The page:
Since the all-star break, Miami Heat rookie Josh Richardson has been amazing. After averaging just 1.9 points on 25% shooting from the field in his first 23 games, Richardson is averaging 9.6 points, 2.6 rebounds, and 1.6 assists over his last fourteen.
The Heat used the 40th pick overall to select Richardson in the 2015 NBA Draft. Scouts said that Richardson was a great defender, and he had a great shooting form that Heat head coach Erik Spoesltra liked:
Spoelstra recalls that in early-season coaching meeting, he noted Richardson's form and said "he can improve dramatically in our program."
— Ethan J. Skolnick of @5ReasonsSports (@EthanJSkolnick) March 15, 2016
Early on in the season, Richardson couldn’t crack the Heat’s rotation behind guards Beno Udrih and Tyler Johnson, and when he did play, he didn’t look very good. It was clear at times that he looked uncomfortable at times out there, but the Heat did something to really help the rookie out.
The Heat sent Richardson to the NBA Development League on December 30th and brought him up to the Heat to stay on the roster on January 11th. Richardson was able to gain the confidence in the D-League he was lacking in the NBA. The 22-year-old averaged 23.3 points, 4.5 rebounds, 3.8 assists, 2.5 steals, and 1.2 blocks for Sioux Falls Skyforce.
Richardson was confident in himself when few were struggling to find confidence in him. After Tyler Johnson went down with a shoulder injury, Richardson has had a clear lane to prove himself, especially since veteran guard Beno Udrih is now done for the year with a foot injury and no longer with Miami. It was rumored Miami could sign guys like Tony Wroten and Marcus Thornton to play ahead of Richardson in the rotation, but that never materialized.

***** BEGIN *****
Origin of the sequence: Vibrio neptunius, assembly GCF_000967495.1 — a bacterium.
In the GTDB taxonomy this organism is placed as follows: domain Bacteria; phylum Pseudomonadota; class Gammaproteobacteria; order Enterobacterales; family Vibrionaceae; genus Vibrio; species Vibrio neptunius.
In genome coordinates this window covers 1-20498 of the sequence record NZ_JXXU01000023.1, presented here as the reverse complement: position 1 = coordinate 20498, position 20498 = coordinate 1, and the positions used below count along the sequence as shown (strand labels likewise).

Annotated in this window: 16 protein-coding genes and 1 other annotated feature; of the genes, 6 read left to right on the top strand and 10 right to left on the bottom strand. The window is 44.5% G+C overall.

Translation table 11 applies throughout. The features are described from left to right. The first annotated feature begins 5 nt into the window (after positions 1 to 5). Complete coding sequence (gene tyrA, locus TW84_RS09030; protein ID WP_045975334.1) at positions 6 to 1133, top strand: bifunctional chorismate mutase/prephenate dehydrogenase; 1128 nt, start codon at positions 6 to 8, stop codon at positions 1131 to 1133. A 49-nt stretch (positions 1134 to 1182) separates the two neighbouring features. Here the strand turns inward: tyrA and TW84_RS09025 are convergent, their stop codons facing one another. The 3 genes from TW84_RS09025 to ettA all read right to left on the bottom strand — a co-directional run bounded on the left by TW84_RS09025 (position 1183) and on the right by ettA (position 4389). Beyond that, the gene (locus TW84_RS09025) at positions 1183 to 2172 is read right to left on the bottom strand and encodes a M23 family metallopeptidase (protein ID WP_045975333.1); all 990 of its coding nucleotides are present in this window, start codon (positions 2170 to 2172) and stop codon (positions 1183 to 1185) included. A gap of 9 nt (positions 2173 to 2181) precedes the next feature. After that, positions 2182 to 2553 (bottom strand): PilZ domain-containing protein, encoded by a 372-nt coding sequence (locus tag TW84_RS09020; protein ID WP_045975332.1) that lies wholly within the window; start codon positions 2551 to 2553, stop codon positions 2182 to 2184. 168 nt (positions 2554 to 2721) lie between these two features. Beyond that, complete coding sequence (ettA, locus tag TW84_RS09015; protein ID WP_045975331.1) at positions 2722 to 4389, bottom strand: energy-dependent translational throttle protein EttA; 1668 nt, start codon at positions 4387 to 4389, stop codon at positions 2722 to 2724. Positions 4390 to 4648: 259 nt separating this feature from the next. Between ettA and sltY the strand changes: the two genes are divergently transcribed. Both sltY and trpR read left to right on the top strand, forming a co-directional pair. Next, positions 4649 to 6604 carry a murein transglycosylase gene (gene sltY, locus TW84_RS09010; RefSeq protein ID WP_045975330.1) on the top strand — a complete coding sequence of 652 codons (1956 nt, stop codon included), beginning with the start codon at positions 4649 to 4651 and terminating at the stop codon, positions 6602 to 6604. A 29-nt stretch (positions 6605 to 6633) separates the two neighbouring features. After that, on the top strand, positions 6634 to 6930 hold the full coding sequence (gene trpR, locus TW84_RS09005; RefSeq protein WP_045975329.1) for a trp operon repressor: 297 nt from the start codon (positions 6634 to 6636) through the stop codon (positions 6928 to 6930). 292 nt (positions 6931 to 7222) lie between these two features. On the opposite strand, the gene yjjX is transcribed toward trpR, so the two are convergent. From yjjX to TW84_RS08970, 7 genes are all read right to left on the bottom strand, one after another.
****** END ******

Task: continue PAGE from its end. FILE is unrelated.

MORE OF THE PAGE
Green is having a rough time since the all-star break. He’s averaging just 4.4 points, and 1.8 rebounds on 25% shooting from the field. Green has played in the Development League before, but you can’t send him there like you did with Richardson because some team will claim him.
My point is here, Josh Richardson can teach Gerald Green a lot. Richardson had zero confidence early on, and Gerald Green has none right now. Rookies normally don’t tell veterans what to do, but these two guys have been in similar positions this year. Richardson’s confidence was shot in the 1st half of the season, and Green’s is gone in the 2nd half.
Maybe, just maybe, Green can listen to Richardson and find some way to get his confidence up. Even when it looks like he is getting it going, Green usually can’t sustain it. Green will be key to Miami’s playoff run, and a rookie could make it all happen.
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